Published: April 27th 2008January 11th 2008
The Taj Mahel is well camouflaged by the dirty, noisy, tourist area surrounding it. Even standing one block from it, you wouldn’t know it was there unless you were at one of the many rooftop restaurants. The view from these restaurants makes for an interesting clash with coke ads partially obscuring the view of the immaculate Taj. The area surrounding the Taj is (supposedly) motorized-vehicle free to keep the Taj from turning black, but it was no less stressful to walk down the street since each rickshaw seemed to be replaced by someone selling a tacky souvenir. It was not quite as bad as Paharganj in Delhi, but the narrow roads were still lined with open sewers, covered in animal shit, and very busy. Our hotel however was a lovely, tranquil oasis with a beautiful garden for only 10$ a night!
The first morning we were there we woke up at 5am to make it to the Taj for sunrise. The admission was totally outrageous, compared to what things cost here, at almost 20$ per person, but well worth it [and included a bottle of water and little shoe-covers to keep the Taj clean, what value! :)] After being frisked,
we walked through an arch, that was beautiful in its own right, to see the magnificent Taj faintly glowing in the dawn light behind a row of photographers. It really is worth seeing in person no matter how many photos of it you’ve seen! It is just as perfect as in the photos, but so much more majestic and awe-inspiring in person. It is an architectural wonder being almost perfectly symmetric (the grounds and other buildings included), and it was built on a raised platform so that it is set alone against the backdrop of the sky making it seem even larger and more majestic (you notice the difference when you look at it from a roof top restaurant - the village buildings that are obstructing the view making the Taj look much less impressive).
We wandered around taking photos as the sun rose. One thing that was really surprising is how huge it seemed from the outside but how small from the inside. India often seems totally clueless about how to present things in a beautiful way, but luckily they only exercised this lack of judgment in one spot of the Taj complex: in the corner on one
of the adjacent buildings they had installed an electronic sign board flashing out air pollution readings!
While in Agra, we took a day trip to the nearby ghost town of Fatepur Sikri, which was once the capital of the Mughal Empire (Muslim rulers). They built many beautiful buildings, including a majestic mosque and a palace, before abandoning the city due to a lack of water. It was really fun to wander around the mosque and the ruins of the palace and the other buildings as freely as if we had discovered them ourselves. The mosque is still in use by the town that has sprung up to cater to the endless stream of tourists (mostly Indians). The only part that wasn’t fun was that this young boy started following us around acting as our unofficial tour guide. He was too nice for us to tell him to get lost, but ohhhhh soooo annoying [he kept calling us maharaja (king) and maharini (queen)]. I tired to give him money to indicate that we were done with his “services” but he refused it. After realizing that what he really wanted was for us to look at his stone carving shop, we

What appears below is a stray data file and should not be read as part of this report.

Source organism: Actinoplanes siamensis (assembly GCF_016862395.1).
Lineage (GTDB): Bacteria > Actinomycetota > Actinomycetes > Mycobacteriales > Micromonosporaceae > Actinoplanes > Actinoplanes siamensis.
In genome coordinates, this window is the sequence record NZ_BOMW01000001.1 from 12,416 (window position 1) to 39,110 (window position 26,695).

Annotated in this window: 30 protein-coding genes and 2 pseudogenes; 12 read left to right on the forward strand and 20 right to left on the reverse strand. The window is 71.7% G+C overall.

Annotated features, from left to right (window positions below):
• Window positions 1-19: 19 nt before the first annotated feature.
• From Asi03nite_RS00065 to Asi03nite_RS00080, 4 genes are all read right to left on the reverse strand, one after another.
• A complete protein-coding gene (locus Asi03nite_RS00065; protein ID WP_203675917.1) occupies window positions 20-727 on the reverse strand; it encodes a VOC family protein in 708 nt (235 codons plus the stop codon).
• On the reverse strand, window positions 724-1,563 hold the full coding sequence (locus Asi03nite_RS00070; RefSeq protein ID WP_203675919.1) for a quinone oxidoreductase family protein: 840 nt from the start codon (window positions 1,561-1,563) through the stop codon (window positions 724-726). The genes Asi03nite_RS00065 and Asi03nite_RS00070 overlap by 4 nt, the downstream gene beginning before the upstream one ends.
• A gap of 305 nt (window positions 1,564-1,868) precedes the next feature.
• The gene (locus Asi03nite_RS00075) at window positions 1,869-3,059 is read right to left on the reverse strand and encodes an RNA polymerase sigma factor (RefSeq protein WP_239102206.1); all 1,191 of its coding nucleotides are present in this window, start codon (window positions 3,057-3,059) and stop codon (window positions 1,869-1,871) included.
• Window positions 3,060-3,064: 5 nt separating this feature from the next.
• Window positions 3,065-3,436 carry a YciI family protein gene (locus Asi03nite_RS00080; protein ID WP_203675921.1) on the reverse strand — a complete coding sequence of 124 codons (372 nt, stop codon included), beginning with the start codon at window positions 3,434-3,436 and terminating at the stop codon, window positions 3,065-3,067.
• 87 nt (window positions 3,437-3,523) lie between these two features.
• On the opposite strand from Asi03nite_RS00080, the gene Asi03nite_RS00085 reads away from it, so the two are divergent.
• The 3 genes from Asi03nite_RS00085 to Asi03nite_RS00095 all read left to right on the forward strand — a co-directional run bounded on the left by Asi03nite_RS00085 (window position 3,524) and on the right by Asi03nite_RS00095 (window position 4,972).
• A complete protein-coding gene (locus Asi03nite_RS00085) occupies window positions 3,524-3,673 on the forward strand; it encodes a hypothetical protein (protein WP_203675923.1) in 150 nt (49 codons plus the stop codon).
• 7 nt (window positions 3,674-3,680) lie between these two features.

looked, said ‘no thanks’, and finally got rid of him! Back to enjoying the day!
Exploring Fatepur Sikri was great because we were completely free to walk in and out, and up and down any of the old ruined buildings. We climbed on to the roof of one to peak over the surrounding wall into the palace because we did not want to pay the admission fee. Jim started playing his guitar. Soon we had a gang of young Indian men talking to us and playing some terrible Indian electro-pop for us on their I Pod. It was super fun! We also felt like movie stars while we were visiting the mosque. First it was just one young Indian girl who came up to us to ask if she could take our photo. Soon there was a group of about 50 young Indians snapping our photo and posing with us. It was like they had never seen a foreigner before! What fun!
We didn’t do too much in Agra as it was intimidating just to leave our peaceful hotel much less Taj Ganj. But we found some great restaurants with friendly owners and one of those ‘do anything’
kind of businesses (money changing, travel arranging…) that are so common here called Nicki’s Chill-Out Shop and hung out with ‘chill-out’ Nicki and a crazy Southern woman from the US.
On our last day in Agra we learned the hard way that you should book your train tickets ahead of time (we only got a ticket to the next town, not further south where we wanted to go). After getting our ticket we explored Agra’s Fort which is a bunch of really beautiful buildings (some in better shape than others) surrounded by the thick fort wall. The king who built the Taj was overthrown by his son shortly after its completion and spent the rest of his life “imprisoned” in this fort (which really looks more like a palace in places). From the fort the king could look out over the river at the Taj where his wife was buried. The great thing about India is that historical buildings are often still in use and half of the fort was actually being used as an army base [on the map of the fort it actually said “Area Under Military Occupation! :)].
There are more photos below